The musings of an insecure technologist

Kenneth Reitz Should Be a Millionaire

or “Introducing the Dollar Store”

tl;dr: Like the apple store, we should have an easy way to pay $1 to use a piece of software. I think Github should help us do that

I went to a really greate Python Meetup last night where Kenneth Reitz (@kennethreitz) did his Python for Human’s talk. Really interesting talk, worth watching (link).

@kennethreitz is, among other things, the author of the requests library for python. On one of his slides, he mentioned that his open-source requests libary has been downloaded 4MM times. I that got me thinking …

Kennenth Reitz should be a millionaire

Now, maybe he is. But I doubt it. But he should be. Here’s how …

So I pose a question to you developers out there:

Whould you pay $1 to use the requests library? Whould you pay $1 to use Flask? Rails? etc …

I know for me, the answer is Hell Yes! if (and here is the important part) it is really easy, and headache free.

Here is my proposal …

GitHub should open the “Dollar Store”

There are a lot of details that need to be worked out. But here is the general work flow:

  • Kenneth clicks a button on his requests project and says — “Enable Dollar Store” (note: that the project can still be downloaded for free as normal)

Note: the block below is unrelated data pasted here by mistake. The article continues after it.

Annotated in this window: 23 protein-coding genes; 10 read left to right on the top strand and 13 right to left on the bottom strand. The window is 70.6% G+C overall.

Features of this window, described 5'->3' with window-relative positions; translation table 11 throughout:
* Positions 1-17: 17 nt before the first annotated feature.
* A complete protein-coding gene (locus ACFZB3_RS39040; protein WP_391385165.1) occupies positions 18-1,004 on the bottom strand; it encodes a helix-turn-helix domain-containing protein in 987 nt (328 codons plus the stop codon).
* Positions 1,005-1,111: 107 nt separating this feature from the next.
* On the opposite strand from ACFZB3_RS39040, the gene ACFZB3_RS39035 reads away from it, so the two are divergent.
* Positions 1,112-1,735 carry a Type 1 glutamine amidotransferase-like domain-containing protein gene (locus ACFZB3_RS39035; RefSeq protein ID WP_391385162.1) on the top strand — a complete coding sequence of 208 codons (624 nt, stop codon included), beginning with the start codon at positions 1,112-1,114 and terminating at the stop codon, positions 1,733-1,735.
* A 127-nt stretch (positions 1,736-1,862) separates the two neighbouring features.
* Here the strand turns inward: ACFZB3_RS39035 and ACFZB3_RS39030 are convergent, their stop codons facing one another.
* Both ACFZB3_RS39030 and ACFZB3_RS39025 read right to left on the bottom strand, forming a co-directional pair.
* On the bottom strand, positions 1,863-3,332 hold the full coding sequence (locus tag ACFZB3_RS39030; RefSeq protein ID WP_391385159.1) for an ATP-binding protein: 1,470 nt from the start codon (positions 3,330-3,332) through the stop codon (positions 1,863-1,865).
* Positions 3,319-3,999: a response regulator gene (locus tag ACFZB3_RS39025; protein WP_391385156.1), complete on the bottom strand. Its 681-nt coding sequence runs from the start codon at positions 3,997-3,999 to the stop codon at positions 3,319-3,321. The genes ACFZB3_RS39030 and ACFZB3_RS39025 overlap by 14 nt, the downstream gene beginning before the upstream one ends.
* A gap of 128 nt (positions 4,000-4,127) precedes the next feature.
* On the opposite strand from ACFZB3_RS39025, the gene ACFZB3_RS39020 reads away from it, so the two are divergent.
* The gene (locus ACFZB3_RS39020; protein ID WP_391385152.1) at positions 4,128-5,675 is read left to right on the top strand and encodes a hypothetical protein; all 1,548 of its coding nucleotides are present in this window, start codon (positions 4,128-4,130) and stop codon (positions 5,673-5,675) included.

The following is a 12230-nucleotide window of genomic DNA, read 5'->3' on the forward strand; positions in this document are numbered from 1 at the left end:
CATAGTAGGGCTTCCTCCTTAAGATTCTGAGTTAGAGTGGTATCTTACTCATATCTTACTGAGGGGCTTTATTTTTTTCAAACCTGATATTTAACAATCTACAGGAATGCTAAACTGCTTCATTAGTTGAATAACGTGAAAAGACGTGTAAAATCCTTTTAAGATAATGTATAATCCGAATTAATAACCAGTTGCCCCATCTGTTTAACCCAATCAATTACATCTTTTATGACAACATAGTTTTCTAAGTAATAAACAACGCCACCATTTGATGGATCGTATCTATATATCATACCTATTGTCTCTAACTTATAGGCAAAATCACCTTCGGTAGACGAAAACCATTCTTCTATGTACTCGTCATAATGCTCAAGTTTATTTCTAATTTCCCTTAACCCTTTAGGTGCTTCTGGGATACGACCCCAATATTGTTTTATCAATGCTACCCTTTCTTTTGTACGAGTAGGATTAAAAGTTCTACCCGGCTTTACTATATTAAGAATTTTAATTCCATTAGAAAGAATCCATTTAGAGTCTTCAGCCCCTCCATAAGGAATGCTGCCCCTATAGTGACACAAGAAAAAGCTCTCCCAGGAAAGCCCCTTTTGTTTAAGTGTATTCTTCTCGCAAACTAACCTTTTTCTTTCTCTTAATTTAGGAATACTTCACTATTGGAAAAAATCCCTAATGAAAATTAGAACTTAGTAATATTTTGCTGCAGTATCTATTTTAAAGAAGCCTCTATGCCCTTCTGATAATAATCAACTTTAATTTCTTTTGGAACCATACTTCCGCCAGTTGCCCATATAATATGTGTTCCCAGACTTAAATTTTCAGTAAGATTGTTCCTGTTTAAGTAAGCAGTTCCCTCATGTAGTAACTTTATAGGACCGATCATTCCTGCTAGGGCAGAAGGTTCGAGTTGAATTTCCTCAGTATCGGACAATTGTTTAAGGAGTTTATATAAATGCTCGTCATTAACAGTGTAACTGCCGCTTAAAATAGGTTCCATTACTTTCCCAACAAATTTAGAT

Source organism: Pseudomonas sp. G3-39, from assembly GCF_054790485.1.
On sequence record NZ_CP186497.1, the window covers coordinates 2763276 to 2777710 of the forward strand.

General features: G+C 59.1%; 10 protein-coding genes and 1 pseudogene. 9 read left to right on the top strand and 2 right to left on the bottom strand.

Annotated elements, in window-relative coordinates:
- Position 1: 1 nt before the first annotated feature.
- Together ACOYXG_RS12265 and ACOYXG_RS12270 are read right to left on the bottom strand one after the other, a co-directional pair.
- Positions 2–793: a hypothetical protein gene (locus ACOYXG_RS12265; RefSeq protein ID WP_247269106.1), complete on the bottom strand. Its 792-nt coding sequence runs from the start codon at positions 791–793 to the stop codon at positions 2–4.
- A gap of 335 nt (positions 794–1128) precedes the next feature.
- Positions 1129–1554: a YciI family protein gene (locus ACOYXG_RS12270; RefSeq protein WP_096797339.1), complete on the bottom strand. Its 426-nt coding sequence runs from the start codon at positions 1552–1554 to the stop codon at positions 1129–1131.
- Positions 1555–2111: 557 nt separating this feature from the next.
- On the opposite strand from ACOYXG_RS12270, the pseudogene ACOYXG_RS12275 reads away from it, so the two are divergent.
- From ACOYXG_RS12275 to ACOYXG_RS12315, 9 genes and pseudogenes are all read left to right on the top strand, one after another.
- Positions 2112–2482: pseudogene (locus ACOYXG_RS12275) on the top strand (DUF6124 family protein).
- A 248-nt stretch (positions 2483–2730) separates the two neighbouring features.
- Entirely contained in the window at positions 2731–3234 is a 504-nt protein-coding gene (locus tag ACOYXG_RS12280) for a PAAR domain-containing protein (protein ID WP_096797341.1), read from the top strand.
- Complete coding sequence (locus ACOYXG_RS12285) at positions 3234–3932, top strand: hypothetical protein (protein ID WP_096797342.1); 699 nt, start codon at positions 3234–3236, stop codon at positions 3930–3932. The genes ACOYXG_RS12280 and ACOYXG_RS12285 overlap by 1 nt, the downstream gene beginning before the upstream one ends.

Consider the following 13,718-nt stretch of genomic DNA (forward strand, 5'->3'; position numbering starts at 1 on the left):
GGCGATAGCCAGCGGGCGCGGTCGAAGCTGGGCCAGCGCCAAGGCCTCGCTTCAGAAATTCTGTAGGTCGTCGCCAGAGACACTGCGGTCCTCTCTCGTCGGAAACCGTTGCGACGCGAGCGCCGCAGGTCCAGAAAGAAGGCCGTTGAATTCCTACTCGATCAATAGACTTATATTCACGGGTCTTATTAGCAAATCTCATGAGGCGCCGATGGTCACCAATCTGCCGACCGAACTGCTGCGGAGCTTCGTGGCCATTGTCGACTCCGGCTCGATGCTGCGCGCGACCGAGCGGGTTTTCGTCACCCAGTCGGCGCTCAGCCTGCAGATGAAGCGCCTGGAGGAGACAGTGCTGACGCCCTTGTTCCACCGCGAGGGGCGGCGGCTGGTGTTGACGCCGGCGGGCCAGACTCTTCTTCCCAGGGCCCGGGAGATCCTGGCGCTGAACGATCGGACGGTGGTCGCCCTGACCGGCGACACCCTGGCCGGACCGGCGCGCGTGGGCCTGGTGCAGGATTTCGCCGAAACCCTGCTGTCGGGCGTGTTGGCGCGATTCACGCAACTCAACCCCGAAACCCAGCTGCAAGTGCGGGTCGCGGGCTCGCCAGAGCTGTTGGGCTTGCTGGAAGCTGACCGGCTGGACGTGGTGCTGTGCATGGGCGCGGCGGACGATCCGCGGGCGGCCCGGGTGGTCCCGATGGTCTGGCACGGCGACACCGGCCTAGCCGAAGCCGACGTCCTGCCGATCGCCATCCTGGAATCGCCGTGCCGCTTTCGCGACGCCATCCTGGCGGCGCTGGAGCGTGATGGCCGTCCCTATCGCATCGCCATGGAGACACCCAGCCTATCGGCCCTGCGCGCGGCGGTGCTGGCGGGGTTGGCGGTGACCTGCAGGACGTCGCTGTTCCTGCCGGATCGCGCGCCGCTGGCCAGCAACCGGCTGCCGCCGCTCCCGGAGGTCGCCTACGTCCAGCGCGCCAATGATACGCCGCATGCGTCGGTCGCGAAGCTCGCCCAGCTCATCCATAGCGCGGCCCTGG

• I go to my github account, and click ‘support the Dollar Store
  • Now the first time I pull down a project from gibhub with my ssl_key or what have you, if that project is in the dollar store GitHub charges me a dollar and gives it to that project owner

Organizations as a whole can also support the dollar store. I can have all of ZEFR support the Dollar Store.

Pretty soon, Kenneth will be a millionaire and will be able to afford the laptop of his dreams.

I know this open a can of worms (Haters gonna hate):

  • How do you allocated funds among many commitors?
  • Copyright(left) issues (This is probably the biggest hurdle now) — But I believe surmountable

But I think these are all details. Fundamentally there is money out there that wants to go into smart engineers pockets — and we should find a way to greese the wheels, and make it easier for that to happen.

I really think that something like this will be great for innovation. It will spur more people to contribute to “OpenSource”

In the meantime there are some alternatives to support projects like these:

  • Gittip (right know Kenneth makes about $4,000 year for this work)
  • And you can also pay for “enterprise support” for $25/year